By Stuart Dempsey

Finding a piece of art that inspires and stimulates the senses is a relatively easy task. After all, the Milwaukee area is filled with wonderful galleries, framing shops and resale stores offering an abundance of art of every genre. What becomes difficult however, is how to best display art in a home or office setting.

Where one hangs a painting, photograph or print, the type of frame it is in, the wall color, lighting– even the height of a piece on the wall—will all affect the impact and overall appeal of the piece. Sometimes, just stepping back from your collection and presenting it in a new way can increase your enjoyment of art and heighten the experience for others who view it.

A Tailored Approach

No matter what type of art you own or collect, there are countless ways to display it. Finding the most aesthetically pleasing method that compliments the artwork should be the guiding principle in deciding how to hang individual works or an entire wall of art.

One way is to create a custom tailored look.

Framing pieces in identical frames can unify dissimilar works and create the feeling of a single unit of art. The pieces can vary in size and still feel cohesive as a unit if the frames and matting are the same style and color. It is simple to create a modern, clean feeling with this method.

“When hanging in a group of four to six pieces, people tend to get too close to it–they are right on top of it and can’t really see the effect. It doesn’t have to be perfect or symmetrical, but you might need two people to really get the layout right,” says Maureen Madigan Sievers, owner of the eponymous interior design firm in Milwaukee.

Out On A Ledgeart-2

Art ledges, narrow shelves usually no more than six inches deep, allow you to mix up your art collection and change the overall look at will. These shelves are mounted to the wall and pictures are placed on them leaning back towards the wall at a slight angle. Pictures float on the shelves and can be rearranged at the slightest whim.

Art ledges also allow for interesting three-dimensional layering. It is fun to place several pieces of art on the shelves, each overlapping the other. The beauty of using this method to display your collection is that if you tire of how it looks, you can mix it up without putting another nail in the wall. This is probably the safest method to use for those who are indecisive about where to hang their pictures.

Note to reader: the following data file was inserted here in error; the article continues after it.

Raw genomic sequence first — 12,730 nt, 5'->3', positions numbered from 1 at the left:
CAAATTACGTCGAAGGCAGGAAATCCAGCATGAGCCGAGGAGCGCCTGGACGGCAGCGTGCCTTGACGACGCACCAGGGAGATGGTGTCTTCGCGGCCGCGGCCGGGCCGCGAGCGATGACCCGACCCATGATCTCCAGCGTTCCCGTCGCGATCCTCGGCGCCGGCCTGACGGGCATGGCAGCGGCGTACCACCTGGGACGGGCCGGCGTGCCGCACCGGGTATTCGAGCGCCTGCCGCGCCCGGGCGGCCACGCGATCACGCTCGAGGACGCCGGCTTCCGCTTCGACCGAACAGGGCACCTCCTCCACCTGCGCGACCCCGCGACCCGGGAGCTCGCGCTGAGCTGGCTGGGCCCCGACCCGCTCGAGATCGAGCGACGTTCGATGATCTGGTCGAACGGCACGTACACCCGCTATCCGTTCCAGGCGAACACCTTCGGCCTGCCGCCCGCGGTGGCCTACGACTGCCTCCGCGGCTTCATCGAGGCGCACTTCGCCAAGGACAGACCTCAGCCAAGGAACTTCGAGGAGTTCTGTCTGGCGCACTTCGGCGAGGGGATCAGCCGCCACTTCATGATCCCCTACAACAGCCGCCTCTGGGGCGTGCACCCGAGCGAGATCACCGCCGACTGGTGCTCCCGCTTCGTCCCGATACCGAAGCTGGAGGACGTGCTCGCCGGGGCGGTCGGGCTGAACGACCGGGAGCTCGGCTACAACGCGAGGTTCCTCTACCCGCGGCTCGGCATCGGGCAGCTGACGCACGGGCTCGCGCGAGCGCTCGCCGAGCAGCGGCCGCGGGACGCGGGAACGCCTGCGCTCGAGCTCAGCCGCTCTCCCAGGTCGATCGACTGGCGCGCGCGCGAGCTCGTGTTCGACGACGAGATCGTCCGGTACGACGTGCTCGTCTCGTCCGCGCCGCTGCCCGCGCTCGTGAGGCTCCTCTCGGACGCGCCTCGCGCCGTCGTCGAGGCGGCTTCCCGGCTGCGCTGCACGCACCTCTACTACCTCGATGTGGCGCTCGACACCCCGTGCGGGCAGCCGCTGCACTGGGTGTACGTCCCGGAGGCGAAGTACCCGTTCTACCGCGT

Art ledges come in many sizes, colors and styles to compliment any interior. They are available at home stores, some framing galleries and at many of the big box stores.

Mix It Up

Some of the more interesting displays of art are those that combine an unexpected mix of works to energize a room. Using what you have in new and creative ways can enliven any interior and make the artwork seem fresh.

Mixing two and three dimensional art on the walls, or setting a table against a wall and using complimentary sculpture below paintings or prints can create drama, depth and the illusion of space.

“One thing I have noticed is that most people hang art too high. It should be at eye level–especially in dining rooms where it will mostly be viewed from chair height,” explains Sievers.

Over the Top

If you are a serious collector of art, and don’t have a lot of wall space to spare, you might want to look to historical hanging methods—especially salon style. Here works are displayed in a “stacked” manner, with the frames practically touching. Large groupings can dominate a wall, creating an alluring focal point for a room.

This system can work for totally dissimilar works in various frames, as well as for works all framed identically. The beauty of stacking art is you can fit a lot of it in a small amount of space. The drawback is that it can become a bit busy, and difficult to appreciate individual works out of the whole ensemble.

This is a great method to use on stairways since the wall space in these areas is often overlooked. There is a tremendous amount of wall space waiting to be decorated on staircases, but consideration must be paid to lighting. If it is dark and shadowy, no matter how exciting the artwork, it will not have the impact it should.

art-spotlight-3Let There Be Light

All collections of art benefit greatly from good lighting. Consider lighting as important a factor as framing or displaying art. Natural light is the first option that should be considered when choosing locations for your art display, but good lighting at night can create magic for you and your guests as well.

Paintings can be lit by individual picture lights, track lights, ceiling spots and more. “Picture lights are just fantastic. There are battery operated LED’s and there are some very nicely styled lights available today,” says Sievers.

Running wires or retrofitting a home can become expensive and problematic. Often, a well placed table lamp can cast an appropriate glow on art, illuminating it just enough to highlight the details. However you decide to display your art, take a creative approach and stand back often to evaluate the result. And remember, there is nothing wrong with changing things out once in awhile. Art should transport you and make your indoor environment more livable.

Quotes from Maureen Madigan Siever Interiors | (414) 405-3153